War of the Spanish Succession

The War of the Spanish Succession (1701-14) was the first world war of modern times with theatres of war in Spain, Italy, Germany, Holland, and at sea.

Charles II, king of Spain, died in 1700 without an heir.
In his will he gave the crown to the French prince Philip of Anjou.
Philip's grandfather, Louis XIV of France, then proclaimed him king of Spain, and declared that France and Spain would be united.

French power was already feared in Europe and a Grand Alliance of England, Holland, Prussia, and Austria aimed to put the Archduke Charles of Austria on the Spanish throne instead of Philip. War broke out and the French were defeated in several battles. The English general, the Duke of  Marlborough (Churchill), and the imperial general, Prince Eugene, commanded the forces of the Grand Alliance.

In 1711, Emperor Joseph I of Austria died. His successor as emperor of the Holy Roman Empire was the Habsburg Archduke Charles of Austria. Immediately it became obvious that the European balance of power would be even more seriously threatened if Charles got Spain as well as Austria than it would be if Philip became king of Spain.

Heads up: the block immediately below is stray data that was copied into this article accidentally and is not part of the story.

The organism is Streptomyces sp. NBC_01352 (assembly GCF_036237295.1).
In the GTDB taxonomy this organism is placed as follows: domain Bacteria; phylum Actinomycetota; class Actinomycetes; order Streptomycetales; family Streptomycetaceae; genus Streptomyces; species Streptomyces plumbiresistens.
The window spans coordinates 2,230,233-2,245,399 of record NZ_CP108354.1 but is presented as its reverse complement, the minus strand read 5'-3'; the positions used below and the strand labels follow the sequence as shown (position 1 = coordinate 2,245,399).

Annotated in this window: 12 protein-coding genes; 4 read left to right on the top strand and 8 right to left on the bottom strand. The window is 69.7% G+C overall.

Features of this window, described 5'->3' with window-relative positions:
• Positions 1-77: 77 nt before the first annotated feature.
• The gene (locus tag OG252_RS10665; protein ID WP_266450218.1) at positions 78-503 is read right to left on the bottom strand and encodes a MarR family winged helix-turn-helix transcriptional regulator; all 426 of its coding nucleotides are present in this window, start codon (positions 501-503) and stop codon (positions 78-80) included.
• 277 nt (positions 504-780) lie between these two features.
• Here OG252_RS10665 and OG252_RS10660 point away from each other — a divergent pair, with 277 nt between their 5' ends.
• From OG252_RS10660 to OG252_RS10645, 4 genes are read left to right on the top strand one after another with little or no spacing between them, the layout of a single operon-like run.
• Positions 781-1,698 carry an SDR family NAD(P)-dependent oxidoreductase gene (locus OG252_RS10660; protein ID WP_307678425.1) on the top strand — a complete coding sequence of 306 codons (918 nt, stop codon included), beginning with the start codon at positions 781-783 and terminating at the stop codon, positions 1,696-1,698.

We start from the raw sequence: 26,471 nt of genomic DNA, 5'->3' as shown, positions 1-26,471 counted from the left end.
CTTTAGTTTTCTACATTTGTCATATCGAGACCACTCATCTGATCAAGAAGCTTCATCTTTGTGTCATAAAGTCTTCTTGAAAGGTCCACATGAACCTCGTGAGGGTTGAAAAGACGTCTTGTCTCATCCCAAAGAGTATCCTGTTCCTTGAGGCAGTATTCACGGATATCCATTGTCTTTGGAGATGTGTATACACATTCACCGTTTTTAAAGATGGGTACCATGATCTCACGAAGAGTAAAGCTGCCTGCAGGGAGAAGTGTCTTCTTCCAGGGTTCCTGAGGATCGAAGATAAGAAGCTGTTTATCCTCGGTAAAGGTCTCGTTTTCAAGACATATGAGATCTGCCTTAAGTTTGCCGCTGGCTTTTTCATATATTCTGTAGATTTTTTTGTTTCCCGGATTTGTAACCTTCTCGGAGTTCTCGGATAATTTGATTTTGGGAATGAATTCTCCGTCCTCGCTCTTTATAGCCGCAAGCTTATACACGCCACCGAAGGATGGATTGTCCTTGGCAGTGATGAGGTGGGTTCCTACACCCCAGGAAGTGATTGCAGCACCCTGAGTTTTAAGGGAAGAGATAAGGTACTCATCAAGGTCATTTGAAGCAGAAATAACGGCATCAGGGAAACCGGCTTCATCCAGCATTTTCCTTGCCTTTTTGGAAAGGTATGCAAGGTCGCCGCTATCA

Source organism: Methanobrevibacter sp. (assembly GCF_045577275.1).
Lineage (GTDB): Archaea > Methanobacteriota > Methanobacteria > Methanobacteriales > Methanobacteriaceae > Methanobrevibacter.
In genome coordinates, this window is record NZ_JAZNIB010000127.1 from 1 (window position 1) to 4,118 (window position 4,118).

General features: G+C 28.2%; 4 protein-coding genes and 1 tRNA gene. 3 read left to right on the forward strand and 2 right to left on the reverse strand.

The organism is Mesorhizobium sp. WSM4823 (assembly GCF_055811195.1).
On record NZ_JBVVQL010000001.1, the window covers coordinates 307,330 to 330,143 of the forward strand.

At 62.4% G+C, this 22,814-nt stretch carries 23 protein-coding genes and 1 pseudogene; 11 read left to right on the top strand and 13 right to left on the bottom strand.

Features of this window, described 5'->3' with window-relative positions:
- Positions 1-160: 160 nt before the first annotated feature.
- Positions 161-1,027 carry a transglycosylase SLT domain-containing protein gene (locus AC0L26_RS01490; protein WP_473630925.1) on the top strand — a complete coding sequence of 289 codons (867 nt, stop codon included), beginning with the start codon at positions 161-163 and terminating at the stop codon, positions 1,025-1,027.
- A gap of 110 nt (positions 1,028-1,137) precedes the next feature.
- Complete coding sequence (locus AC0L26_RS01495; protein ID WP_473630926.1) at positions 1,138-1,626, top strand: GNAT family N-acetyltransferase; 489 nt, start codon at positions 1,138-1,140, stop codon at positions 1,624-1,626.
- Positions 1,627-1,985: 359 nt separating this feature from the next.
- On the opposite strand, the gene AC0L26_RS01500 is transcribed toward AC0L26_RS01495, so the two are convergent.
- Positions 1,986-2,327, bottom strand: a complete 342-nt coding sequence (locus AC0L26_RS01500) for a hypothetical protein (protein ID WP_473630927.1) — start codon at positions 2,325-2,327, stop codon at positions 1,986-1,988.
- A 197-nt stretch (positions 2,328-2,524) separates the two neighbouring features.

The renewed threat of Habsburg world power enabled Louis XIV of France to obtain favourable Peace terms in the Treaty of Utrecht (1713).

His grandson, Philip, became after all king of Spain on the condition that Spain and France would never be united. Great Britain received Gibraltar, Newfoundland, Nova Scotia, the Hudson Bay territories and the monopoly of the slave trade with Latin America. The Austrian emperor at first refused to sign but a year later recognized the new order in the Peace of Rastatt (1714)